sscritic wrote:To test your method, whatever it is, try it on $368,462 rather than $300,000.

I always try to transform the problem into an easier one, by some approximation, and then fix up

the approximation as many times as I need to get better estimates.

I worked this out on my own, but later found out it is called iterative refinement.

You migt find all this convoluted, but the idea is not to worry about slight inaccuracies, they

get corrected later, but to concentrtae on numbers you can keep in your head.

.07% of $368,462 in my head?

First estimate:

I recognize 368,462 as close to 1/3 of $1.1 Million

.07% of $1.1 million is .7% of $0.11M

or .7% of $110K =

7% of 11,000

= 7 times 110

=770.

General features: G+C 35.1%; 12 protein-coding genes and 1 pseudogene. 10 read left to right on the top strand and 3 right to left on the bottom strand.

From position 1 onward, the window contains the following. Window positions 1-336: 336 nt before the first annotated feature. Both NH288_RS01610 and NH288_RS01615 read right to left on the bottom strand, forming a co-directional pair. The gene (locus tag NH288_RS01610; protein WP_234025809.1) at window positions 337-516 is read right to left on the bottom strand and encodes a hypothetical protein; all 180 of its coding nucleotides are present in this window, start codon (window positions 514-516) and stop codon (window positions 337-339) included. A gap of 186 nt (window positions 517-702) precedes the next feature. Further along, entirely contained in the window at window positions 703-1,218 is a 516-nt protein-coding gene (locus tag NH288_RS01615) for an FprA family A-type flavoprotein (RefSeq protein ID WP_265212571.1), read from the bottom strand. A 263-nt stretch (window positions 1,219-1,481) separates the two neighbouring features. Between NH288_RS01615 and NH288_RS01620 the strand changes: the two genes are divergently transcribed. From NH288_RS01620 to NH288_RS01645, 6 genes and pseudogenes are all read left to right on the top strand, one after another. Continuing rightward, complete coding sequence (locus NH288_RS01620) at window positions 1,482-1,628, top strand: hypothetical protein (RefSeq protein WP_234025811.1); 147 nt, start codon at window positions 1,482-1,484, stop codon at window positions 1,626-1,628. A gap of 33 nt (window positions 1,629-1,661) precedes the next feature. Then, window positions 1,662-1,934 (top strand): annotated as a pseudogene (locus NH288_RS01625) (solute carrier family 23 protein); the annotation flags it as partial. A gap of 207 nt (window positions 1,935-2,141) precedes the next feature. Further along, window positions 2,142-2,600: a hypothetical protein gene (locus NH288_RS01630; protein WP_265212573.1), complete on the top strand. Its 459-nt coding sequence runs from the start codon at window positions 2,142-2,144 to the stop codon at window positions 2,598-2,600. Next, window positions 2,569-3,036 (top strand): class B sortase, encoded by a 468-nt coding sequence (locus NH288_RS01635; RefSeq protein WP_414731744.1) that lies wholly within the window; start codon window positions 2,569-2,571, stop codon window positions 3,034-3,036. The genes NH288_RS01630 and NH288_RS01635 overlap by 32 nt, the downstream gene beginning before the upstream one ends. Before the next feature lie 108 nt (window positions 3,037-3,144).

Now I earlier tripled the original $368,462, so $770 is too high by a factor of 3,

dividing by 3 gives me $256.67.

This is the initial estimate. Which is often good enough to know I am in the ballpark.

Seond estimate (first refinement):

If I want to make this now more accuate, I recognize that my initial approximation

of 368,462 as 1/3 of $1.1M was low, since 366,667 is 1/3 of $1.1M, when rounded to the nearest dollar,

So my final answer was to low by a factor of (368,462-366,667)/366,667 which is about 1,800/360,000 or 1/200,

so I should adjust the 256.67 up by

1/2 of 2.5667 which is about

$1.28, so

256.67+1.28 is $257.95.

Thrid estimate (second refinemnet):

I could do this once again recognizing that the correction that I applied was slighly high, because 366,667 is not the same as

360,000. 6,667 out of 360,000 is 1111* 6 parts of 360,000 or 1111* 1 part in 60,000 = 1111/60,000 = 1.111 * 1/6th of 1/10 or 1 part in 60.

So my correction of 1.28 was high by a little over 2 cents.

So the third, more accurate estimate is

$257.95 - $.02 = $257.93

This is quite close to the actual $257.92

Is this the way you approach this problem , sscritic?